Working with lists
Lists are a means to access and work with multiple values for objects and fields.
Show me how
This video shows you how to work with lists. It explains how to retrieve values from related objects fields, work with multi-valued fields, create and manipulate lists, and apply functions to items in a list.
A common requirement for a calculation is to get values from multiple objects and do something with the list of values that is retrieved.
To get the values from multiple objects, define an Input Field operation that designates what object type and field you want to retrieve. You can optionally apply a condition to get only specific values. For more information, see Applying a condition to get only specific objects in a list. You can also optionally sort the values in ascending or descending direction either by the chosen field or another field on the object type.
The result of such an Input Field operation is a list of values.
For example, for a calculation on the Loss Event object type, the
Loss operation retrieves values in the
OPSS-LossIm:Estimated Loss field on
all child LossImpact objects. If there are four child objects, the result is like this:
5000.00, 10000.00, 15000.00, 20000.00
If the list were sorted in descending order, it would be:
20000.00, 15000.00 10000.00 5000.00
Expressions in subsequent
operations can refer to the
Estimated Loss operation and apply functions either to
the entire list or individual items in the list using an index. The term index refers
to positions in the list, where the index starts counting at zero. In the previous example, the
20000.00 is in index position 0,
15000.00 is in position 1,
and so on.
The same principle applies if an Input Field operation retrieves values from a field that contains multiple values, for example, a multi-actor field. You can optionally apply a condition to get only specific values. You can also optionally sort the values in ascending or descending direction either by the chosen field or another field on the object type.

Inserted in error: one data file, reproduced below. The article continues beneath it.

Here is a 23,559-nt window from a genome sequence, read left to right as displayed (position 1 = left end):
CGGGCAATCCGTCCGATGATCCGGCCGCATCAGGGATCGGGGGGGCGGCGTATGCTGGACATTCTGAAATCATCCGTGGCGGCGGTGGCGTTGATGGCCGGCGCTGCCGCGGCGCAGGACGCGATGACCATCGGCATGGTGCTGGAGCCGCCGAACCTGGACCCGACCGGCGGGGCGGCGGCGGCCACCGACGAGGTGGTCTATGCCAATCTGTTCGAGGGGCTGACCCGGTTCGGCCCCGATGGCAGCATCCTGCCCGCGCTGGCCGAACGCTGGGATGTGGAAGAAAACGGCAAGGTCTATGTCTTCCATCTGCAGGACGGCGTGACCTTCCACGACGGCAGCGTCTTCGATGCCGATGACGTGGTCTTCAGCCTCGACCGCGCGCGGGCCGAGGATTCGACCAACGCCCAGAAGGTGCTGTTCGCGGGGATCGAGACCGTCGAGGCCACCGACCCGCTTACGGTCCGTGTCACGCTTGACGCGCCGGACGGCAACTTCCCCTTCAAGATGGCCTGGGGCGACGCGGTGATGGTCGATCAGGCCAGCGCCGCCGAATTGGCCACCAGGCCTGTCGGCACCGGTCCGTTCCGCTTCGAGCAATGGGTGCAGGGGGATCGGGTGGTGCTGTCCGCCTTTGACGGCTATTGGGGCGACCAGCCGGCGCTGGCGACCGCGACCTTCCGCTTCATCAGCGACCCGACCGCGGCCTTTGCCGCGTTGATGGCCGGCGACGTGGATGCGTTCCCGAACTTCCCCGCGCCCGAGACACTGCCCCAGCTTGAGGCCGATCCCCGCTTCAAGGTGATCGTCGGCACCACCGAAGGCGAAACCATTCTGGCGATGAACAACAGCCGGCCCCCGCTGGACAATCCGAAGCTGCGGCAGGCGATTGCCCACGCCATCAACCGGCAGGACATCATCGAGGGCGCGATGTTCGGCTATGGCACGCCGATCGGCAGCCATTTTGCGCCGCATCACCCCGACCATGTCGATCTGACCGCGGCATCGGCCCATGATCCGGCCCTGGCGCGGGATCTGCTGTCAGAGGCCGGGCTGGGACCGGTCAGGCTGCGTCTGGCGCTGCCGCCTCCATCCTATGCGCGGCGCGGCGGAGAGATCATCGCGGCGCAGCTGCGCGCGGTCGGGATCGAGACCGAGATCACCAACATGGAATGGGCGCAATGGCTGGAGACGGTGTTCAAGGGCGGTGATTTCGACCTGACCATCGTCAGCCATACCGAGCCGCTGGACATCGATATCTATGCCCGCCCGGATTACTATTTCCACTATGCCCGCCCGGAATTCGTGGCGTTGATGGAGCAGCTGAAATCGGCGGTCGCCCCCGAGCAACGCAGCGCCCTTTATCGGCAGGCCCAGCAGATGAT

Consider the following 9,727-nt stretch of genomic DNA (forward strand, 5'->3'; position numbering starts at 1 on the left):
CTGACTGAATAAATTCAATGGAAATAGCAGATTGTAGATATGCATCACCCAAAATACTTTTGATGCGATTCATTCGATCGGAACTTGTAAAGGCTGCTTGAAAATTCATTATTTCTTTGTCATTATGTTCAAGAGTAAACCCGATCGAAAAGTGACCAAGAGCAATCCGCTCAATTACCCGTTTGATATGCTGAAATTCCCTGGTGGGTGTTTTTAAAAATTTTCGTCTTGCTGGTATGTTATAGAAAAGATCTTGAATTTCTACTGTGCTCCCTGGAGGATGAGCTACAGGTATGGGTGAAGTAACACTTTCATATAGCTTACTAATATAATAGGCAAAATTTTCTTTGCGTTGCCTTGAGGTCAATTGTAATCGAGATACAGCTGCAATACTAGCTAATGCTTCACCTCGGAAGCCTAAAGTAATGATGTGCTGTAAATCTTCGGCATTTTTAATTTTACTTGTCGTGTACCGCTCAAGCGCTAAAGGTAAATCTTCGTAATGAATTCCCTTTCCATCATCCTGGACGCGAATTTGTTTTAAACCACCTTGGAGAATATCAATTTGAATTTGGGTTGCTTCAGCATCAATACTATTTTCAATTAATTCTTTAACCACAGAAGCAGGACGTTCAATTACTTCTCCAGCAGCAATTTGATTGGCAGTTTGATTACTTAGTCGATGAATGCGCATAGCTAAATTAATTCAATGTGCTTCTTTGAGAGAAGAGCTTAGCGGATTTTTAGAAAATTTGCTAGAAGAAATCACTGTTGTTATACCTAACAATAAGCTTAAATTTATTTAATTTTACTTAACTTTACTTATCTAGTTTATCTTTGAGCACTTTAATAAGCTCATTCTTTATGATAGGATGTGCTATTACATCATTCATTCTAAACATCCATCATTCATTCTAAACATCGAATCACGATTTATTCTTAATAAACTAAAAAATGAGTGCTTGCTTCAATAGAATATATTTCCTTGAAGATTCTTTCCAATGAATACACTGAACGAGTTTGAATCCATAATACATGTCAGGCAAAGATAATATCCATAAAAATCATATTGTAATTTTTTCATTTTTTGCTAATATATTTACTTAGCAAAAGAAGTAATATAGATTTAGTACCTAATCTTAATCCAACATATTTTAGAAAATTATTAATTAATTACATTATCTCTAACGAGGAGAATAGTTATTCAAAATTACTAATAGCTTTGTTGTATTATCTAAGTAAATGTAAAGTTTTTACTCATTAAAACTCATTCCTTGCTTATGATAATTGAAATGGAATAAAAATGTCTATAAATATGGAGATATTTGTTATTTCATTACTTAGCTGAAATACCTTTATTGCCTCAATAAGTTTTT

functions can be applied to all items in a list, regardless of the type of data in the list. For
count function can be used for any list. Given the previous example,
the result of the following two example expressions is 4.
count ([$Estimated Loss$])
count ([$Child:LossImpact/OPSS-LossIm:Estimated Loss$])
functions can be applied to lists of specific data types. For example, for a list that contains
numerical values, you can use the
For example, a Set Field operation can contain this expression
that sets Estimated Gross Loss on the parent Loss Event to sum of the results in the
Estimated Loss operation:
if exists (SUM ([$Estimated Loss$]) )then SUM ([$Estimated Loss$]) else currency(0.00, 'USD')
The result of the Set Field operation would be 50000.00 (20000.00 + 15000.00 + 10000.00 + 5000.00).
For a list that contains string values, you can use functions that split, join, and concatenate string values.
Some functions use the index so that you can access specific
positions in the list, for example, you can use the
at function to access specific
items in a list. For example, if the
Estimated Loss operation results in the
5000.00, 10000.00, 15000.00, 20000.00
The following expression results in 5000.00, the value of the item in the first position (index position zero).
Estimated Loss$], 0)
The following expression results in 15000.00, the value of the item in the third position (index position two).
Estimated Loss$], 2)
You can also add and remove items from the list. For example, the following expression appends items to a list:
append( [$Estimated Loss$], 30000.00, 40000.00, 50000.00 )
Results in the following list:
5000.00, 10000.00, 15000.00, 20000.00, 30000.00, 40000.00, 50000.00
Applying a condition to get only specific objects in a list
You can optionally apply a condition to get only specific objects in a list. For example, say
that for a calculation on Risk objects, you want to get a count of child Control objects. But you
only want to count Control objects whose Operating Effectiveness is set to
Effective. Define an input field named
GetControls for Control
objects and specify a Filter By condition where Operating Effectiveness is
Effective. Then define an operation with the expression
([$GetControls$]). The result is a count of Control objects whose Operating Effectiveness
is set to
Setting an Output Field value when the expression result is a list
Special rules apply when an expression result is a list of values but the Set Field operation contains an Output Field that sets a single field value.
|When an expression result is...||Output Field is set to ...|
|One related object||The field value from that object|
|Multiple related objects but they all have the same field value||The value from the objects|
|Multiple related objects, where only one object has a value and the others are not set||The value from the one object|
|Multiple related objects, where they have different values||No value is set and a calculation error is issued.|